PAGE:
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Tracking configuration changes in Jenkins

Continuous Integration is a pretty common concept these days. The idea of a “robot buddy” which builds and runs a bunch of tests across a whole codebase every time a change is checked in to the source code repository seems a generally good idea. There are a range of possibilities how to achieve this, and …

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Kent Beck on incremental degradation (“defactoring”) as a design tool

Thanks to @AdamWhittingham for pointing out a great post from Kent Beck in which he suggests an “if you can’t make it better, make it worse” approach to incremental development. This is a habit that has been a part of my development process for a long while, and I have needed to explain it to …

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Baruco 2012: Micro-Service Architecture, by Fred George

A fascinating presentation from Barcelona Ruby Conference. Fred George talks through the history and examples of his thinking about system architectures composed of micro services. I found this particularly interesting as it has so many resonances with systems I have designed and worked on, even addressing some of the tricky temporal issues which Fred has …

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Assembla on Premature Integration or: How we learned to stop worrying and ship software every day

An excellent article from Michael Chletsos and Titas Norkunas at Assembla, which reminded me how important it is to keep anything which might fail or need rework off the master branch. It’s a truism about software development that you never know where the bugs will be until you find them. This can be a real …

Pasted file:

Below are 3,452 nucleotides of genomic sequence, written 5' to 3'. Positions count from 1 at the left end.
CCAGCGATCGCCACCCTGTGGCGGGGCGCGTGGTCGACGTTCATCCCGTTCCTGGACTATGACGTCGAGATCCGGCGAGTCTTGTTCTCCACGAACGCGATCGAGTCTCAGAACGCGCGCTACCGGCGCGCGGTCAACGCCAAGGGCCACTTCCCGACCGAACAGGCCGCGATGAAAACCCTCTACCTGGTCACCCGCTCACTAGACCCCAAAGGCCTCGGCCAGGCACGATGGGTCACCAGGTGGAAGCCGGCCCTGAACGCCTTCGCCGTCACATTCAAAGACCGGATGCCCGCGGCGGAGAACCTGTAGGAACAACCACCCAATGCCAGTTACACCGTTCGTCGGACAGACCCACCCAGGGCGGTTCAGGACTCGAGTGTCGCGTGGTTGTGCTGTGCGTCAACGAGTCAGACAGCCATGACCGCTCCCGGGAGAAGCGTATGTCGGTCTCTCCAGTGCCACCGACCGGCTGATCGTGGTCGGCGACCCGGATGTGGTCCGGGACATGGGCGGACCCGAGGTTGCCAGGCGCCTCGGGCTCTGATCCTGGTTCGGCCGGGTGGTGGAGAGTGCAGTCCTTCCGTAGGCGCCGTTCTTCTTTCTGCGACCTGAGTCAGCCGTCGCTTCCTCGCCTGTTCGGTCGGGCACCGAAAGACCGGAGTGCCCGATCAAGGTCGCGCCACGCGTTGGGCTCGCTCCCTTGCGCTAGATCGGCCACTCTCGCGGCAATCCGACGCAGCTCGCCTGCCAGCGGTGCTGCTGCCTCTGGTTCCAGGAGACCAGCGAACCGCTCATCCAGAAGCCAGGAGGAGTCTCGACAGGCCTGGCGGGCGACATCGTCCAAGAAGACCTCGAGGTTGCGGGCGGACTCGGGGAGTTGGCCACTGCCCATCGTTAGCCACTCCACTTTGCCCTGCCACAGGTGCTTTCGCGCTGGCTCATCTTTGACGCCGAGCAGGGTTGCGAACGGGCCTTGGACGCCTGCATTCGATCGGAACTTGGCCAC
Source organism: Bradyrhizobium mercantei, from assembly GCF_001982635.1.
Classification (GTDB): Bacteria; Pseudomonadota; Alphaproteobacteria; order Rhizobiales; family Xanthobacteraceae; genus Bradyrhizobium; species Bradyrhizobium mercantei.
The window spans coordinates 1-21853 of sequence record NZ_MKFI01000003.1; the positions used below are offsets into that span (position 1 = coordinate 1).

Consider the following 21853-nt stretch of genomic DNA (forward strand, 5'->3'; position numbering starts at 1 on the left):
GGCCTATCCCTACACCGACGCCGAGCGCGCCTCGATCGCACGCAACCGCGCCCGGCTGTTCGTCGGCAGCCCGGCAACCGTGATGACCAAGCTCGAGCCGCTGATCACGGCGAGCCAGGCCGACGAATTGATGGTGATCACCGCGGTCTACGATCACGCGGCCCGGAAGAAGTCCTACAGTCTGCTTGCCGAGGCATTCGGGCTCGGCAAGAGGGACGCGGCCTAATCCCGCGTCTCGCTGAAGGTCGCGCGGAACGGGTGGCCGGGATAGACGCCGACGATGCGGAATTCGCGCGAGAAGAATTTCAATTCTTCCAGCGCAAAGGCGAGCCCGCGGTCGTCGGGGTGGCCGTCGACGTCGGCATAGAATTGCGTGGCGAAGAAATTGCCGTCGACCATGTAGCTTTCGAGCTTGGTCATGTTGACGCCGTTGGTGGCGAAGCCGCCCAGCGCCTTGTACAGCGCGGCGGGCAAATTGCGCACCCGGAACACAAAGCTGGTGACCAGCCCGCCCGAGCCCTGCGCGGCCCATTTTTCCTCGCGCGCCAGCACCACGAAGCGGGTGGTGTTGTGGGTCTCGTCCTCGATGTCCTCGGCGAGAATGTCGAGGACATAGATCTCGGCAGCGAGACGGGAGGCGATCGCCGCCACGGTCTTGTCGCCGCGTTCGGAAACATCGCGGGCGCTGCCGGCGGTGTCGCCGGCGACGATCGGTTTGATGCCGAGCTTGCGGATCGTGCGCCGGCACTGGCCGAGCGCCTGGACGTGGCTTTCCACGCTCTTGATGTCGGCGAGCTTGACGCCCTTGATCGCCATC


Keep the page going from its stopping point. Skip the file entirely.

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Do You Really Want to be Doing this When You’re 50?

I just read an article (Do You Really Want to be Doing this When Youre 50?) from James Hague, who describes himself as a “Recovering Programmer“. I understand his experience, and his reasons for deciding that it’s not the job for him. I even like that he has blogged about it. What I really don’t …

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Experimenting with VMware CloudFoundry

Yesterday evening I went along to the Ipswich Ruby User Group, where Dan Higham gave an enthusiastic presentation about VMware CloudFoundry. The product looked interesting enough (and appropriate enough to my current project) that I decided to spend a few hours evaluating it. On the whole I’m impressed. After poking around the web site a …

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The 2012 JavaZone video is out and it’s absolutely brilliant

The JavaZone conference has a reputation for the quality and cleverness of its promotional videos, but this year’s takes it to a whole new level. Don’t watch this if you are offended by some (OK, quite a lot of) swearing. It may be coarse, but it’s very much in keeping with the style they have …